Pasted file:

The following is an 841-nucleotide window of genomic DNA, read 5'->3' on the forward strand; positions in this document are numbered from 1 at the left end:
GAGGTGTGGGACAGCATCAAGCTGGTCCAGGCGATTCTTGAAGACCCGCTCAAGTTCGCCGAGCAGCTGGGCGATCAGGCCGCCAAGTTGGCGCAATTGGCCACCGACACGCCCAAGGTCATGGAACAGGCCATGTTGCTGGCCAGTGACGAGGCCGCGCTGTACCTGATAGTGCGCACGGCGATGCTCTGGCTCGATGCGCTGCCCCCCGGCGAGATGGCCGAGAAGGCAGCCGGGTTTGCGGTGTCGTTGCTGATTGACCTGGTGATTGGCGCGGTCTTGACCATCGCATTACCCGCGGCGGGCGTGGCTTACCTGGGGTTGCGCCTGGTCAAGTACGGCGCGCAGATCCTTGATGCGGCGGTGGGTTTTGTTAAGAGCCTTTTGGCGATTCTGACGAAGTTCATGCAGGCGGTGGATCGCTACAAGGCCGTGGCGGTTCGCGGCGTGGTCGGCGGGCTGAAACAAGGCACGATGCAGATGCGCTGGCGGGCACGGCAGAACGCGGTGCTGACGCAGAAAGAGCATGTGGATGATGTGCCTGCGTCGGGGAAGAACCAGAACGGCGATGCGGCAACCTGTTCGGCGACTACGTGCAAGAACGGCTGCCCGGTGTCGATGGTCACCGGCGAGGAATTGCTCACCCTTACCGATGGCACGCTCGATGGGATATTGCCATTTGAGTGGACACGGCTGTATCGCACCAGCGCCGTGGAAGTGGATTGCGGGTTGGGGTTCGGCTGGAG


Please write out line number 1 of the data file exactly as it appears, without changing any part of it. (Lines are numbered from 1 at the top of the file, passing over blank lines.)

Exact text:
The following is an 841-nucleotide window of genomic DNA, read 5'->3' on the forward strand; positions in this document are numbered from 1 at the left end: